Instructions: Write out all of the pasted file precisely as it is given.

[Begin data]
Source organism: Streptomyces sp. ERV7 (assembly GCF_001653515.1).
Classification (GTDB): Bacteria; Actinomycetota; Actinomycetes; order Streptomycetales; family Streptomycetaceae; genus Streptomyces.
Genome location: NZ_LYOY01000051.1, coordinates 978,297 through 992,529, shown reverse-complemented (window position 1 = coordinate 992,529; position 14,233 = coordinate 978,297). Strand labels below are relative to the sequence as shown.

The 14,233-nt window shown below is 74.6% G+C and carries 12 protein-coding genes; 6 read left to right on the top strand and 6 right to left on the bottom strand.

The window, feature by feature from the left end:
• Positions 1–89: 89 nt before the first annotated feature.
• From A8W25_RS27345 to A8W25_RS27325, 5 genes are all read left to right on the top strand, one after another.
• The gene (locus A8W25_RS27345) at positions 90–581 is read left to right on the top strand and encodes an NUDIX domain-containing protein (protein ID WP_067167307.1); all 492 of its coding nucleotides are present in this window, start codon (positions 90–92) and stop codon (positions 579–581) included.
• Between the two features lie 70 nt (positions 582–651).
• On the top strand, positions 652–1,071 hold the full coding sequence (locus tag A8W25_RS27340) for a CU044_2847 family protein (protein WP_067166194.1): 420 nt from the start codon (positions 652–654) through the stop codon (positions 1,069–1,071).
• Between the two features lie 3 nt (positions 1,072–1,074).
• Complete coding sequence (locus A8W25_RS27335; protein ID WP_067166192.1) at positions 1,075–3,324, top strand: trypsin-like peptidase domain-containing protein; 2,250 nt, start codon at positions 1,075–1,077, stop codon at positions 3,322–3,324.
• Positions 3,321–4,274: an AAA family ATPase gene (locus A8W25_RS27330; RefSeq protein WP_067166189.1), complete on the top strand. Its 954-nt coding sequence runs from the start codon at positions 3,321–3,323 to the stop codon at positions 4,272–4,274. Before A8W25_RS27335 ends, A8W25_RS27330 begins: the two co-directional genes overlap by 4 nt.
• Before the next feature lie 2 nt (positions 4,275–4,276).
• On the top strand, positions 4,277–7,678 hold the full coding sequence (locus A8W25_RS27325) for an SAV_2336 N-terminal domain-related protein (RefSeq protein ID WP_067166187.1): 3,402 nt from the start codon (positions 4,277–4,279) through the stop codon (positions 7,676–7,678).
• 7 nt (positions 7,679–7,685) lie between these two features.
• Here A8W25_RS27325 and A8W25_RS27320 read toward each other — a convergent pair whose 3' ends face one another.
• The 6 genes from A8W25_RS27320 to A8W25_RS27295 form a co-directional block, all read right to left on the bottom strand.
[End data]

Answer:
Source organism: Streptomyces sp. ERV7 (assembly GCF_001653515.1).
Classification (GTDB): Bacteria; Actinomycetota; Actinomycetes; order Streptomycetales; family Streptomycetaceae; genus Streptomyces.
Genome location: NZ_LYOY01000051.1, coordinates 978,297 through 992,529, shown reverse-complemented (window position 1 = coordinate 992,529; position 14,233 = coordinate 978,297). Strand labels below are relative to the sequence as shown.

The 14,233-nt window shown below is 74.6% G+C and carries 12 protein-coding genes; 6 read left to right on the top strand and 6 right to left on the bottom strand.

The window, feature by feature from the left end:
• Positions 1–89: 89 nt before the first annotated feature.
• From A8W25_RS27345 to A8W25_RS27325, 5 genes are all read left to right on the top strand, one after another.
• The gene (locus A8W25_RS27345) at positions 90–581 is read left to right on the top strand and encodes an NUDIX domain-containing protein (protein ID WP_067167307.1); all 492 of its coding nucleotides are present in this window, start codon (positions 90–92) and stop codon (positions 579–581) included.
• Between the two features lie 70 nt (positions 582–651).
• On the top strand, positions 652–1,071 hold the full coding sequence (locus tag A8W25_RS27340) for a CU044_2847 family protein (protein WP_067166194.1): 420 nt from the start codon (positions 652–654) through the stop codon (positions 1,069–1,071).
• Between the two features lie 3 nt (positions 1,072–1,074).
• Complete coding sequence (locus A8W25_RS27335; protein ID WP_067166192.1) at positions 1,075–3,324, top strand: trypsin-like peptidase domain-containing protein; 2,250 nt, start codon at positions 1,075–1,077, stop codon at positions 3,322–3,324.
• Positions 3,321–4,274: an AAA family ATPase gene (locus A8W25_RS27330; RefSeq protein WP_067166189.1), complete on the top strand. Its 954-nt coding sequence runs from the start codon at positions 3,321–3,323 to the stop codon at positions 4,272–4,274. Before A8W25_RS27335 ends, A8W25_RS27330 begins: the two co-directional genes overlap by 4 nt.
• Before the next feature lie 2 nt (positions 4,275–4,276).
• On the top strand, positions 4,277–7,678 hold the full coding sequence (locus A8W25_RS27325) for an SAV_2336 N-terminal domain-related protein (RefSeq protein ID WP_067166187.1): 3,402 nt from the start codon (positions 4,277–4,279) through the stop codon (positions 7,676–7,678).
• 7 nt (positions 7,679–7,685) lie between these two features.
• Here A8W25_RS27325 and A8W25_RS27320 read toward each other — a convergent pair whose 3' ends face one another.
• The 6 genes from A8W25_RS27320 to A8W25_RS27295 form a co-directional block, all read right to left on the bottom strand.